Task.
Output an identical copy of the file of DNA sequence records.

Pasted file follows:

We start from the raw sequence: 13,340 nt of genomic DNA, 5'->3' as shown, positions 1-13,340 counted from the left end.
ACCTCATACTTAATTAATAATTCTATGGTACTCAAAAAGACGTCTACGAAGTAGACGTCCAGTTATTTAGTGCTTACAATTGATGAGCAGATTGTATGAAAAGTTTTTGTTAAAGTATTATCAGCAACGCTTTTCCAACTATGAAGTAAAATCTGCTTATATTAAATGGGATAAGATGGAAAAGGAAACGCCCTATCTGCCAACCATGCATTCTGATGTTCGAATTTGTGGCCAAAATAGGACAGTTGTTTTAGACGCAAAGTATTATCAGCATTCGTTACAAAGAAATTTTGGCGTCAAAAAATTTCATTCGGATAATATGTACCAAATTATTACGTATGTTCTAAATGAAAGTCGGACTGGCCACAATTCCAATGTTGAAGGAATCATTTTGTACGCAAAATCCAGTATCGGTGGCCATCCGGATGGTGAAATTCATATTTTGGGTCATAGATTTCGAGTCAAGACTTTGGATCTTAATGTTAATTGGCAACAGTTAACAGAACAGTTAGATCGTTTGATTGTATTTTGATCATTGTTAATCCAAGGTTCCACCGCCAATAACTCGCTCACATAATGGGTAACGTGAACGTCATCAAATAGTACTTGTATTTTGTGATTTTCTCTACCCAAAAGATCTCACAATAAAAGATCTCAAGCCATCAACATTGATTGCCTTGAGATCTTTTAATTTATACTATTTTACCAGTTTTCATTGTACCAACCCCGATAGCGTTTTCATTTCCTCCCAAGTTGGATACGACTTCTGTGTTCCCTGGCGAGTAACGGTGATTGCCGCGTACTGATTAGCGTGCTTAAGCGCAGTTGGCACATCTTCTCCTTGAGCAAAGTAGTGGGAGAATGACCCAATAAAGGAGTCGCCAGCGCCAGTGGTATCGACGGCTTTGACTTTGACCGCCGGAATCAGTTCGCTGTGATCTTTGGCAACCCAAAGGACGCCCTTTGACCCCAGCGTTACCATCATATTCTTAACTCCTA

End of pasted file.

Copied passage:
We start from the raw sequence: 13,340 nt of genomic DNA, 5'->3' as shown, positions 1-13,340 counted from the left end.
ACCTCATACTTAATTAATAATTCTATGGTACTCAAAAAGACGTCTACGAAGTAGACGTCCAGTTATTTAGTGCTTACAATTGATGAGCAGATTGTATGAAAAGTTTTTGTTAAAGTATTATCAGCAACGCTTTTCCAACTATGAAGTAAAATCTGCTTATATTAAATGGGATAAGATGGAAAAGGAAACGCCCTATCTGCCAACCATGCATTCTGATGTTCGAATTTGTGGCCAAAATAGGACAGTTGTTTTAGACGCAAAGTATTATCAGCATTCGTTACAAAGAAATTTTGGCGTCAAAAAATTTCATTCGGATAATATGTACCAAATTATTACGTATGTTCTAAATGAAAGTCGGACTGGCCACAATTCCAATGTTGAAGGAATCATTTTGTACGCAAAATCCAGTATCGGTGGCCATCCGGATGGTGAAATTCATATTTTGGGTCATAGATTTCGAGTCAAGACTTTGGATCTTAATGTTAATTGGCAACAGTTAACAGAACAGTTAGATCGTTTGATTGTATTTTGATCATTGTTAATCCAAGGTTCCACCGCCAATAACTCGCTCACATAATGGGTAACGTGAACGTCATCAAATAGTACTTGTATTTTGTGATTTTCTCTACCCAAAAGATCTCACAATAAAAGATCTCAAGCCATCAACATTGATTGCCTTGAGATCTTTTAATTTATACTATTTTACCAGTTTTCATTGTACCAACCCCGATAGCGTTTTCATTTCCTCCCAAGTTGGATACGACTTCTGTGTTCCCTGGCGAGTAACGGTGATTGCCGCGTACTGATTAGCGTGCTTAAGCGCAGTTGGCACATCTTCTCCTTGAGCAAAGTAGTGGGAGAATGACCCAATAAAGGAGTCGCCAGCGCCAGTGGTATCGACGGCTTTGACTTTGACCGCCGGAATCAGTTCGCTGTGATCTTTGGCAACCCAAAGGACGCCCTTTGACCCCAGCGTTACCATCATATTCTTAACTCCTA